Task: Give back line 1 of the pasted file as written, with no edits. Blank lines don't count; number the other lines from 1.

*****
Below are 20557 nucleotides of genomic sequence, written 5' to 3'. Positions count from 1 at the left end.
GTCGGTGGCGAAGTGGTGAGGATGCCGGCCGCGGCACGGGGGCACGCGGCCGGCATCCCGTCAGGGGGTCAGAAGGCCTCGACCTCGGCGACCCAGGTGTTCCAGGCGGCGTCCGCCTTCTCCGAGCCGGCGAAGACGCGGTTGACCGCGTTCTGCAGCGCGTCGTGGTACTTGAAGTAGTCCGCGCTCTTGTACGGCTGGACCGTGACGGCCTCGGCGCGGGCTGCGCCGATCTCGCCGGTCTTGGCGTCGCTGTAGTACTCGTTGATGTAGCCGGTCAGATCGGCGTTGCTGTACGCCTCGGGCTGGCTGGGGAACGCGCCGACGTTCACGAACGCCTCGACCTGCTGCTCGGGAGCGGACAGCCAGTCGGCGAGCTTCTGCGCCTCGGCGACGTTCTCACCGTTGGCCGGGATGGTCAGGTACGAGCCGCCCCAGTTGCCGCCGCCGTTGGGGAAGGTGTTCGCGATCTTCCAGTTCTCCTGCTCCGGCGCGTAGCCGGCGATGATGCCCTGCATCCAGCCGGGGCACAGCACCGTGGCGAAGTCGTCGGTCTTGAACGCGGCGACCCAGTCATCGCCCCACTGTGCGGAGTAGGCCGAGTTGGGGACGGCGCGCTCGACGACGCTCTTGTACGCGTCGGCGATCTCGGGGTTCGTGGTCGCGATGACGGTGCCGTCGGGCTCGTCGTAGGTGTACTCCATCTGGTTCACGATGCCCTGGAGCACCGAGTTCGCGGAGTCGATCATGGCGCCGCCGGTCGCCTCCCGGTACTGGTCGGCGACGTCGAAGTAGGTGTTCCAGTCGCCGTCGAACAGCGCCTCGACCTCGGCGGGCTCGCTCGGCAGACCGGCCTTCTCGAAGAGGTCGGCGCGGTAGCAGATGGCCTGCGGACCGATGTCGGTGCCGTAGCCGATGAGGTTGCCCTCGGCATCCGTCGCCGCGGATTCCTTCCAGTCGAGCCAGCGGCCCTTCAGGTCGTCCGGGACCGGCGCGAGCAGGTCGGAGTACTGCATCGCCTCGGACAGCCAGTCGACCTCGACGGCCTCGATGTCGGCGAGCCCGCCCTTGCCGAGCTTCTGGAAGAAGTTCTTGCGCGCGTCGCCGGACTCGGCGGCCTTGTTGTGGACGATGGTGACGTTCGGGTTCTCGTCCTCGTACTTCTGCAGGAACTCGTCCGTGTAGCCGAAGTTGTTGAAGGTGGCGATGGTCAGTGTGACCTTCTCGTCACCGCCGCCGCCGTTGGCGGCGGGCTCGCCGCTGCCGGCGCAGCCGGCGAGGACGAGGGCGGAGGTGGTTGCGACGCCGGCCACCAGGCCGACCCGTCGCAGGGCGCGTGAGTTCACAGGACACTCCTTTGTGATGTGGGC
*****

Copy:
Below are 20557 nucleotides of genomic sequence, written 5' to 3'. Positions count from 1 at the left end.